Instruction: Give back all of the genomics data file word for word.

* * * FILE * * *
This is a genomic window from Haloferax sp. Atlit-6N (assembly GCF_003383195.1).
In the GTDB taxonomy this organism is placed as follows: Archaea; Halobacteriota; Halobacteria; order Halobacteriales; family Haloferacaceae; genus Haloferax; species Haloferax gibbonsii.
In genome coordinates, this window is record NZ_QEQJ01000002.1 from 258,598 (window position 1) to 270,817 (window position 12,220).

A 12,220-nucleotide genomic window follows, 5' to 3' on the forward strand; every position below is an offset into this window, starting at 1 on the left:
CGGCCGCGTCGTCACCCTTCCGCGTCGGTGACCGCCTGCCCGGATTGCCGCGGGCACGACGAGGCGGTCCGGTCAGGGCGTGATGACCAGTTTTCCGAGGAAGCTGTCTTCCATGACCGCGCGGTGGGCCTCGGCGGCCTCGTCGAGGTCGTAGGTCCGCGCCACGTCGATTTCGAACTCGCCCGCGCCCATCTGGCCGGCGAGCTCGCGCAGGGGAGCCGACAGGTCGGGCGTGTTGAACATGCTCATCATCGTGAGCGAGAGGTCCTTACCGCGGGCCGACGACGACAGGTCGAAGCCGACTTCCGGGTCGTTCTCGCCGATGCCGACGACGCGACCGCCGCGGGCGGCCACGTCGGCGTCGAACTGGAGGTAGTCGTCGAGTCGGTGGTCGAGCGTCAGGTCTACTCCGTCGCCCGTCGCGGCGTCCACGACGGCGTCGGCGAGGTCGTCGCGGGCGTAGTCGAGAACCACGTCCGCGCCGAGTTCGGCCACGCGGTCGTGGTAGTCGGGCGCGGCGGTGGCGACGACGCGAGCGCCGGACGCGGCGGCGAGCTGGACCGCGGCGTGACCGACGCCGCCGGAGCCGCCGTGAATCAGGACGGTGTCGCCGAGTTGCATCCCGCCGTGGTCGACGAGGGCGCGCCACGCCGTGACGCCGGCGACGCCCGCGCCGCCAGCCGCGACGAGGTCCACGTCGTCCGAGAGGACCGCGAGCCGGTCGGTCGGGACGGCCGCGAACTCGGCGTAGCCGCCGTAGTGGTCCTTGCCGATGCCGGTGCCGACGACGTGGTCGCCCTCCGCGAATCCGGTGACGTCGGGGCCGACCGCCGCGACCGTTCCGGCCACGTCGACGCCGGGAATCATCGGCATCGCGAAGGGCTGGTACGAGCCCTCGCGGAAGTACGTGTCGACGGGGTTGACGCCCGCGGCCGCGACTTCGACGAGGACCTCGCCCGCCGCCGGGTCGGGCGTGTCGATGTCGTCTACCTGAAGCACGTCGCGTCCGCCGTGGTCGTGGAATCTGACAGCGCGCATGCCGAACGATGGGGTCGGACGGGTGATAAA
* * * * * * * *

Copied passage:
This is a genomic window from Haloferax sp. Atlit-6N (assembly GCF_003383195.1).
In the GTDB taxonomy this organism is placed as follows: Archaea; Halobacteriota; Halobacteria; order Halobacteriales; family Haloferacaceae; genus Haloferax; species Haloferax gibbonsii.
In genome coordinates, this window is record NZ_QEQJ01000002.1 from 258,598 (window position 1) to 270,817 (window position 12,220).

A 12,220-nucleotide genomic window follows, 5' to 3' on the forward strand; every position below is an offset into this window, starting at 1 on the left:
CGGCCGCGTCGTCACCCTTCCGCGTCGGTGACCGCCTGCCCGGATTGCCGCGGGCACGACGAGGCGGTCCGGTCAGGGCGTGATGACCAGTTTTCCGAGGAAGCTGTCTTCCATGACCGCGCGGTGGGCCTCGGCGGCCTCGTCGAGGTCGTAGGTCCGCGCCACGTCGATTTCGAACTCGCCCGCGCCCATCTGGCCGGCGAGCTCGCGCAGGGGAGCCGACAGGTCGGGCGTGTTGAACATGCTCATCATCGTGAGCGAGAGGTCCTTACCGCGGGCCGACGACGACAGGTCGAAGCCGACTTCCGGGTCGTTCTCGCCGATGCCGACGACGCGACCGCCGCGGGCGGCCACGTCGGCGTCGAACTGGAGGTAGTCGTCGAGTCGGTGGTCGAGCGTCAGGTCTACTCCGTCGCCCGTCGCGGCGTCCACGACGGCGTCGGCGAGGTCGTCGCGGGCGTAGTCGAGAACCACGTCCGCGCCGAGTTCGGCCACGCGGTCGTGGTAGTCGGGCGCGGCGGTGGCGACGACGCGAGCGCCGGACGCGGCGGCGAGCTGGACCGCGGCGTGACCGACGCCGCCGGAGCCGCCGTGAATCAGGACGGTGTCGCCGAGTTGCATCCCGCCGTGGTCGACGAGGGCGCGCCACGCCGTGACGCCGGCGACGCCCGCGCCGCCAGCCGCGACGAGGTCCACGTCGTCCGAGAGGACCGCGAGCCGGTCGGTCGGGACGGCCGCGAACTCGGCGTAGCCGCCGTAGTGGTCCTTGCCGATGCCGGTGCCGACGACGTGGTCGCCCTCCGCGAATCCGGTGACGTCGGGGCCGACCGCCGCGACCGTTCCGGCCACGTCGACGCCGGGAATCATCGGCATCGCGAAGGGCTGGTACGAGCCCTCGCGGAAGTACGTGTCGACGGGGTTGACGCCCGCGGCCGCGACTTCGACGAGGACCTCGCCCGCCGCCGGGTCGGGCGTGTCGATGTCGTCTACCTGAAGCACGTCGCGTCCGCCGTGGTCGTGGAATCTGACAGCGCGCATGCCGAACGATGGGGTCGGACGGGTGATAAA